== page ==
In order to get to the bottom of things, the cops ordered a “basketful” of bananas—four dozen to be exact—and forced the jewelry snatcher to eat them all.
The banana is a secret weapon.
Not just for athletes, who have begun substituting meat protein with the long yellow fruit, but also for law enforcement.
And while the ten-banana smoothie being ingested by high-level athletes is impressive, it pales in comparison to the amount being consumed by low-level thieves in the Mumbai area who make the mistake of swallowing incriminating evidence.
Last week, after 25-year-old Gopi R. Ghaware stole a woman's 25 gram gold chain in the Ghatkopar fish market in Mumbai's eastern suburbs, he was chased by locals who had heard the victim's screams, pinned down, and beaten, The Hindustan Times reported.
But his punishment did not end there. Somewhere between snatching the necklace and the ensuing chase/beatdown, Ghaware swallowed the chain in an attempt to hide the evidence, albeit temporarily.
When he was taken into custody, police officers from the nearby Pant Nagar Police Station wasted no time in bringing their chief suspect to the hospital for X-rays where they eventually confirmed the presence of a metallic object in the man's stomach—presumably the recently-ingested gold chain.
The X-ray evidence was soon corroborated by a confession, and that's when the Pant Nagar Police realized that there was only one way to really know for sure whether the metal in Ghaware's belly was the same that had been around his victim's neck.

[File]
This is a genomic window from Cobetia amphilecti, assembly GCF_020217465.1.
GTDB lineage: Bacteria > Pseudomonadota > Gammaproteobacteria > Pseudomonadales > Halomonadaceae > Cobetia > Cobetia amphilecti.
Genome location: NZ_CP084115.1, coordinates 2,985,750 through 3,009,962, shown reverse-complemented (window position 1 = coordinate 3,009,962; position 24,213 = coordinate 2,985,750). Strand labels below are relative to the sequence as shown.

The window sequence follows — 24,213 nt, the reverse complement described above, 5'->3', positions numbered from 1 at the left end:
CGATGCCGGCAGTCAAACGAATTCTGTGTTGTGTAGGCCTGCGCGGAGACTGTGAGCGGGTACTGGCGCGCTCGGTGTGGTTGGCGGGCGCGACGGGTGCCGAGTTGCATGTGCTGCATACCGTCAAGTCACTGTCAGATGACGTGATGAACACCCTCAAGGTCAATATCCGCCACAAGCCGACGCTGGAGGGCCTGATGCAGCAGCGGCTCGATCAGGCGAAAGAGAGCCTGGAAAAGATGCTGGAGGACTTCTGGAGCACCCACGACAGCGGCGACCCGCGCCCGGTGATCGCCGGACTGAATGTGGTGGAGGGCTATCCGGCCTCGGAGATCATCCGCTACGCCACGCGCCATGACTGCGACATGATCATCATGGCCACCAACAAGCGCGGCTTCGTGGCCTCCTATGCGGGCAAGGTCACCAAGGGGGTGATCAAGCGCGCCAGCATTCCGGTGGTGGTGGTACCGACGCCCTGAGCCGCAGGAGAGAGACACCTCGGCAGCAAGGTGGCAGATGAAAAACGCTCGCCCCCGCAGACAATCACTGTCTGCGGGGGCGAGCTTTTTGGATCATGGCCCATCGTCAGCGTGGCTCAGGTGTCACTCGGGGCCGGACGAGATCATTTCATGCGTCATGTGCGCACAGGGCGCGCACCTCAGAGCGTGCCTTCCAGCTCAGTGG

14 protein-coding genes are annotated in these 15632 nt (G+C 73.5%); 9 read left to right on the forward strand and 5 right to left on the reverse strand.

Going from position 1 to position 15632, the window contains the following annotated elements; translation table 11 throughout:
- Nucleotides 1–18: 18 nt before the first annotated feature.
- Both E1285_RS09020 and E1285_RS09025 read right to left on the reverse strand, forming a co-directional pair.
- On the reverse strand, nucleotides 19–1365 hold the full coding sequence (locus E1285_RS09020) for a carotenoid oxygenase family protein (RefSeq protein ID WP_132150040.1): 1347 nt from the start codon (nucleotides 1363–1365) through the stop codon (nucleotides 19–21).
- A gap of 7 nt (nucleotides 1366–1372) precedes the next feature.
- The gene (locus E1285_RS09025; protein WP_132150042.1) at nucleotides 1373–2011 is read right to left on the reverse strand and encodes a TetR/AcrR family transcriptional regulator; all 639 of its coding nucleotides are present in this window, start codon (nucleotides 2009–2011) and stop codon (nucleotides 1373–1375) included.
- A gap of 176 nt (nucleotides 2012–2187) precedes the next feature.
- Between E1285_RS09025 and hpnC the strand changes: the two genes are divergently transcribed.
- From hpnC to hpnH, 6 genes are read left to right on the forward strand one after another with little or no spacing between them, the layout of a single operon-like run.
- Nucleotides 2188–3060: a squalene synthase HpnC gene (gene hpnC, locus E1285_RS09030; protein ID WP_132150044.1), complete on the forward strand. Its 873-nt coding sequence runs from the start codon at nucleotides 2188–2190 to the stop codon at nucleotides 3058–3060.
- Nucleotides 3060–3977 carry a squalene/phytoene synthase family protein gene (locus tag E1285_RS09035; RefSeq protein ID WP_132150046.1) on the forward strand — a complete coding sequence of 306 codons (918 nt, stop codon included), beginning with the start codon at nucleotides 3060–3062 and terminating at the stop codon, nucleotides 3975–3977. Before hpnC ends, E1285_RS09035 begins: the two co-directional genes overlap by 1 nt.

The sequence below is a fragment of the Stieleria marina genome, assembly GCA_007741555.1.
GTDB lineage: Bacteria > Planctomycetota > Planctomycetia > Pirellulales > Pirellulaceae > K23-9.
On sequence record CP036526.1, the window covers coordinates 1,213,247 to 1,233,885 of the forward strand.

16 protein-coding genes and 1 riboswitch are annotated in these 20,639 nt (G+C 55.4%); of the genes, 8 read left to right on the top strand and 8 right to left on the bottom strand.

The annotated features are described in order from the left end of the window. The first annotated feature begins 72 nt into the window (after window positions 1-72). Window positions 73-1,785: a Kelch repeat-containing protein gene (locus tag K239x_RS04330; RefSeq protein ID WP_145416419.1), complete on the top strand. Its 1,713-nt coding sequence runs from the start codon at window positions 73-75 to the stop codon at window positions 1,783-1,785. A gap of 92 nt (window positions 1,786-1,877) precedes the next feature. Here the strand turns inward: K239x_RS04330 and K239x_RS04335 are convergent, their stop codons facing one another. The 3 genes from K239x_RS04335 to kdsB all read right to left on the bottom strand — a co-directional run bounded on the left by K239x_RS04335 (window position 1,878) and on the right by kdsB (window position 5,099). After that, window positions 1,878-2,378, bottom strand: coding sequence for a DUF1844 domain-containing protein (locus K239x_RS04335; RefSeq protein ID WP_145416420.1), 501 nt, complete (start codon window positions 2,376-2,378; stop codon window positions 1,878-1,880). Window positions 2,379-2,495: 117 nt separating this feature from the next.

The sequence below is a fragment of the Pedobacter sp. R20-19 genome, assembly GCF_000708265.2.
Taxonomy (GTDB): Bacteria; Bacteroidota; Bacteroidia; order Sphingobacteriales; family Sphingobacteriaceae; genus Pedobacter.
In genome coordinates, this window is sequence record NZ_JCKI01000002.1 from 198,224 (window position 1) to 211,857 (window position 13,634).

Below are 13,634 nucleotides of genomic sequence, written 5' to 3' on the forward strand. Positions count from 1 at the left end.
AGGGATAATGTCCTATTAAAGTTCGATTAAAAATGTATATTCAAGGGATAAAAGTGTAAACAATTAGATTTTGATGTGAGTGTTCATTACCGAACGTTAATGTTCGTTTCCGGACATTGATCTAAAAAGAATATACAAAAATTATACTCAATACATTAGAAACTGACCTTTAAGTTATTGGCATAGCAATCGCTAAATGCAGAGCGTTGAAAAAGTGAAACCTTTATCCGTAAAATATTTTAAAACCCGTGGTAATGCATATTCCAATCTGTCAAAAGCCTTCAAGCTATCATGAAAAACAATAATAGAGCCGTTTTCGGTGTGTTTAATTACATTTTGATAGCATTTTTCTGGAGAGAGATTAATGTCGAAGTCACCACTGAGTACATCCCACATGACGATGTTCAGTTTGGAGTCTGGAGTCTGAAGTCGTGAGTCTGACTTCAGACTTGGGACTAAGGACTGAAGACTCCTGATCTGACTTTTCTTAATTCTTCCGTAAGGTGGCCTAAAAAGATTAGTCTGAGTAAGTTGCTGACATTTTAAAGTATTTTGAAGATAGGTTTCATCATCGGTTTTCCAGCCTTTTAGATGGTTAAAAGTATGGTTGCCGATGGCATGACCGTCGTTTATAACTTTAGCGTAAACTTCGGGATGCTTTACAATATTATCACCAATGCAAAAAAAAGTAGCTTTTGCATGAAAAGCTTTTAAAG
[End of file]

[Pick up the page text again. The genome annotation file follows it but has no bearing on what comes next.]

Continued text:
Shortly after, they administered an alternative means of obtaining evidence, and it involved bananas. A lot of bananas.
In order to get to the bottom of things, the cops ordered a "basketful" of bananas—four dozen to be exact—and forced the jewelry snatcher to eat them all.
"Early on Friday, he was escorted to the loo by four policemen, who also filmed the morning ablution as the chain finally slithered out of Ghaware's system," the Hindustan Times reported. As if that weren't enough humiliation for the young thief, arresting officers then made him clean the necklace with disinfectant before bringing him into custody.
Surprisingly, or perhaps, not so surprisingly, given the apparent efficacy of the banana technique in this case, this isn't the first time that Mumbai police have resorted to it.
In April, police forced another man to eat 60 bananas, as well as milk and antacids, in order to excrete a 63,000-rupee ($995) gold chain that he had stolen from a woman, the BBC reported. The suspect in that case, Anil Yadav, was also subjected to four enemas and an X-ray, all of which confirmed (beyond a reasonable doubt) the presence of the stolen jewelry in his bowels.
Still, from a law enforcement perspective, the added punitive value of force-feeding bananas to thieves might provide a real disincentive to would-be necklace thieves.